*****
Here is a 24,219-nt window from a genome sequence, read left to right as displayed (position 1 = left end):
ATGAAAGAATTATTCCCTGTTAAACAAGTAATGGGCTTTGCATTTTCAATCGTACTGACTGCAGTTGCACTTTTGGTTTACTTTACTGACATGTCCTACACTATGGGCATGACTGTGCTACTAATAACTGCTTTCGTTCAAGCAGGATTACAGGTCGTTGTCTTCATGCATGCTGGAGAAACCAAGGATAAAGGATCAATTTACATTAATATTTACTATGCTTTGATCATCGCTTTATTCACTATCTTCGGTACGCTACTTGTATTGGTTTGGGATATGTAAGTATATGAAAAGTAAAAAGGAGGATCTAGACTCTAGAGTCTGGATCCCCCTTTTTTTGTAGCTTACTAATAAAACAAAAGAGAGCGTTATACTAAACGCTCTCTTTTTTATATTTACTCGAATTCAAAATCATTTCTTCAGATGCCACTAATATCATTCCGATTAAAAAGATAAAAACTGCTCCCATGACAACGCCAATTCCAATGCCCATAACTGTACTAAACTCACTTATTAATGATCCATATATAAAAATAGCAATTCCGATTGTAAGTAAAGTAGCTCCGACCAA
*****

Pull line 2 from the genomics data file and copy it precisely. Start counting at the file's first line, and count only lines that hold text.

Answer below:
ATGAAAGAATTATTCCCTGTTAAACAAGTAATGGGCTTTGCATTTTCAATCGTACTGACTGCAGTTGCACTTTTGGTTTACTTTACTGACATGTCCTACACTATGGGCATGACTGTGCTACTAATAACTGCTTTCGTTCAAGCAGGATTACAGGTCGTTGTCTTCATGCATGCTGGAGAAACCAAGGATAAAGGATCAATTTACATTAATATTTACTATGCTTTGATCATCGCTTTATTCACTATCTTCGGTACGCTACTTGTATTGGTTTGGGATATGTAAGTATATGAAAAGTAAAAAGGAGGATCTAGACTCTAGAGTCTGGATCCCCCTTTTTTTGTAGCTTACTAATAAAACAAAAGAGAGCGTTATACTAAACGCTCTCTTTTTTATATTTACTCGAATTCAAAATCATTTCTTCAGATGCCACTAATATCATTCCGATTAAAAAGATAAAAACTGCTCCCATGACAACGCCAATTCCAATGCCCATAACTGTACTAAACTCACTTATTAATGATCCATATATAAAAATAGCAATTCCGATTGTAAGTAAAGTAGCTCCGACCAA